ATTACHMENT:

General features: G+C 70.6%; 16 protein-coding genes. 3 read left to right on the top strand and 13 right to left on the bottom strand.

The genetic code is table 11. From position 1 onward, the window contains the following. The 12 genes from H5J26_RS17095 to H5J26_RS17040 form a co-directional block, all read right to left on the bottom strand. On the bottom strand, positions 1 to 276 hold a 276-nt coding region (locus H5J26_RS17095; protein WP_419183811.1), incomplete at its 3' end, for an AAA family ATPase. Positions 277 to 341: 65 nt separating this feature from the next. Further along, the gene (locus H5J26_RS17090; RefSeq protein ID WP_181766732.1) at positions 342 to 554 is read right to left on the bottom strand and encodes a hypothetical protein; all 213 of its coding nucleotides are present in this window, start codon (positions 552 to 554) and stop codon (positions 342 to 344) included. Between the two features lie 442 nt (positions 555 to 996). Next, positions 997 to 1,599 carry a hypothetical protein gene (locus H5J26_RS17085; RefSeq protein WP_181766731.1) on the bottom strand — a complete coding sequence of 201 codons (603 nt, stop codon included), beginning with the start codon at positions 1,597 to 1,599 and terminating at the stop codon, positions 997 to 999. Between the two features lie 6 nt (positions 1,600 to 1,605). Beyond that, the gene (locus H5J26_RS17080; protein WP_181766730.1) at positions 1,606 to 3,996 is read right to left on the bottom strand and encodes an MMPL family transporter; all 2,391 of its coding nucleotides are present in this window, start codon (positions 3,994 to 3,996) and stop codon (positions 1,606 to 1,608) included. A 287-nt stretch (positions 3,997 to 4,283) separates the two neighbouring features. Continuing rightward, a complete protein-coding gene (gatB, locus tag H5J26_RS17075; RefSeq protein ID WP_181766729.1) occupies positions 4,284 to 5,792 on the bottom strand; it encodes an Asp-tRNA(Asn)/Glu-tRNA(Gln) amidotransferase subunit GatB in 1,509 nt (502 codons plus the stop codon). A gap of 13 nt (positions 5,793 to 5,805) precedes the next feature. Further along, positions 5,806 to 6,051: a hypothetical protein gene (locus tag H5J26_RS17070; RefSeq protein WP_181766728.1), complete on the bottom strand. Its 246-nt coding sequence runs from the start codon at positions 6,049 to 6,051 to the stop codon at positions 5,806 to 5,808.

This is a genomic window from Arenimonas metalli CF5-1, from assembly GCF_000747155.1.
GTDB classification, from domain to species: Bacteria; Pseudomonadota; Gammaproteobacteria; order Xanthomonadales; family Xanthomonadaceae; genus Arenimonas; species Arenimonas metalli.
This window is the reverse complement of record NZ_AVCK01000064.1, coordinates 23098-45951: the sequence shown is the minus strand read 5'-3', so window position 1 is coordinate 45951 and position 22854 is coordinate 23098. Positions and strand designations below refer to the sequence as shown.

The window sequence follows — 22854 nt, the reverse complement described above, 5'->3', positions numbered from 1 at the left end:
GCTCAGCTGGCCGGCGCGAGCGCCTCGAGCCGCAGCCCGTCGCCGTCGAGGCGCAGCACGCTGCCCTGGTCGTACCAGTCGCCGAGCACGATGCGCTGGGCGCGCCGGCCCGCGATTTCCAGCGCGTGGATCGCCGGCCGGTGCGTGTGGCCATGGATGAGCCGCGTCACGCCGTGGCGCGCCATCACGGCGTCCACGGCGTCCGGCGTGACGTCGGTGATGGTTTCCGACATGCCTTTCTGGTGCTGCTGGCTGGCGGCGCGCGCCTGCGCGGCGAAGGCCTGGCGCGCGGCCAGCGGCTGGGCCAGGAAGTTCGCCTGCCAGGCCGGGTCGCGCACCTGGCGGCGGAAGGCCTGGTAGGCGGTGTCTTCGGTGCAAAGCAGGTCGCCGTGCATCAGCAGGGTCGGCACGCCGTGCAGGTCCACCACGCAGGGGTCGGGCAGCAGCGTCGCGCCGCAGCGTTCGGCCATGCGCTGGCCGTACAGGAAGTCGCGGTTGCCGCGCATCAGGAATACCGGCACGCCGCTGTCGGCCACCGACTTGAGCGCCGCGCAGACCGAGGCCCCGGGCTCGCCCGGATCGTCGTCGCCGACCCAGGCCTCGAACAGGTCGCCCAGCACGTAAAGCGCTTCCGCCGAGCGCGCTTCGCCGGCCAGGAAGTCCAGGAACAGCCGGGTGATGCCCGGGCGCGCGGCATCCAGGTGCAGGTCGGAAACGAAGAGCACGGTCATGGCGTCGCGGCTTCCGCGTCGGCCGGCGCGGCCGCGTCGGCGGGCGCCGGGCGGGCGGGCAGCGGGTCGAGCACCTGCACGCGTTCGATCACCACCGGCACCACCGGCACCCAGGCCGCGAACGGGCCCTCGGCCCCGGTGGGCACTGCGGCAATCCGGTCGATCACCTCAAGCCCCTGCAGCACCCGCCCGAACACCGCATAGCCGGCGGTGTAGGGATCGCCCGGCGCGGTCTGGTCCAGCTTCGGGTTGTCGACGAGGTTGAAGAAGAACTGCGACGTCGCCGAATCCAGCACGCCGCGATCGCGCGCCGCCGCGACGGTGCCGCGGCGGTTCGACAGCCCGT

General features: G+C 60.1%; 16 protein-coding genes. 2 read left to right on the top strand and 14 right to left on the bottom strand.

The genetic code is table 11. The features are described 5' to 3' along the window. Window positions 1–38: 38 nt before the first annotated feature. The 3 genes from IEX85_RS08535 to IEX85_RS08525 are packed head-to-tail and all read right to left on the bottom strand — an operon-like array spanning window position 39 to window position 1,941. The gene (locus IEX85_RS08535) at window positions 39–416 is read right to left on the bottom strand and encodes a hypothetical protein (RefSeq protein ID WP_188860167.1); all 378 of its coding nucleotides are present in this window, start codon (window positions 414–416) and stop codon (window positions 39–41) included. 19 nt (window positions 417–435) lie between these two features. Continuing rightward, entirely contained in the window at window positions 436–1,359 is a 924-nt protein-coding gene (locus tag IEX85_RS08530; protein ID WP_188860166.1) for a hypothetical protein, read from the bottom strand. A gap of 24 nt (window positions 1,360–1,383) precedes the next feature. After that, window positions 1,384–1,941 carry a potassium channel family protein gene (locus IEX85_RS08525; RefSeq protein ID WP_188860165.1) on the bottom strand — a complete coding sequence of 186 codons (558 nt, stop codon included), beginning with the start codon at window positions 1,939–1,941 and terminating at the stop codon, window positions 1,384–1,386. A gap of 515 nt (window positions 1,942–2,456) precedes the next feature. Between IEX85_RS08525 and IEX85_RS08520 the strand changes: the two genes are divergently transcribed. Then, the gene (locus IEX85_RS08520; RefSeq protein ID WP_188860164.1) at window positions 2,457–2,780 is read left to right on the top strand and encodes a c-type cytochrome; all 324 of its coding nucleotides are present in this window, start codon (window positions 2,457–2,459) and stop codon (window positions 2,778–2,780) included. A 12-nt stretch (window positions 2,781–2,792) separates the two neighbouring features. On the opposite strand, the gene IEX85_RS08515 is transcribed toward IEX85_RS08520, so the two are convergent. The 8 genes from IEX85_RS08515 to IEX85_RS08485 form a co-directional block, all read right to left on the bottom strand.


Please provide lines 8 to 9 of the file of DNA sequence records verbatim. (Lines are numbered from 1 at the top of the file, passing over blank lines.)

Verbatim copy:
General features: G+C 60.1%; 16 protein-coding genes. 2 read left to right on the top strand and 14 right to left on the bottom strand.

The genetic code is table 11. The features are described 5' to 3' along the window. Window positions 1–38: 38 nt before the first annotated feature. The 3 genes from IEX85_RS08535 to IEX85_RS08525 are packed head-to-tail and all read right to left on the bottom strand — an operon-like array spanning window position 39 to window position 1,941. The gene (locus IEX85_RS08535) at window positions 39–416 is read right to left on the bottom strand and encodes a hypothetical protein (RefSeq protein ID WP_188860167.1); all 378 of its coding nucleotides are present in this window, start codon (window positions 414–416) and stop codon (window positions 39–41) included. 19 nt (window positions 417–435) lie between these two features. Continuing rightward, entirely contained in the window at window positions 436–1,359 is a 924-nt protein-coding gene (locus tag IEX85_RS08530; protein ID WP_188860166.1) for a hypothetical protein, read from the bottom strand. A gap of 24 nt (window positions 1,360–1,383) precedes the next feature. After that, window positions 1,384–1,941 carry a potassium channel family protein gene (locus IEX85_RS08525; RefSeq protein ID WP_188860165.1) on the bottom strand — a complete coding sequence of 186 codons (558 nt, stop codon included), beginning with the start codon at window positions 1,939–1,941 and terminating at the stop codon, window positions 1,384–1,386. A gap of 515 nt (window positions 1,942–2,456) precedes the next feature. Between IEX85_RS08525 and IEX85_RS08520 the strand changes: the two genes are divergently transcribed. Then, the gene (locus IEX85_RS08520; RefSeq protein ID WP_188860164.1) at window positions 2,457–2,780 is read left to right on the top strand and encodes a c-type cytochrome; all 324 of its coding nucleotides are present in this window, start codon (window positions 2,457–2,459) and stop codon (window positions 2,778–2,780) included. A 12-nt stretch (window positions 2,781–2,792) separates the two neighbouring features. On the opposite strand, the gene IEX85_RS08515 is transcribed toward IEX85_RS08520, so the two are convergent. The 8 genes from IEX85_RS08515 to IEX85_RS08485 form a co-directional block, all read right to left on the bottom strand.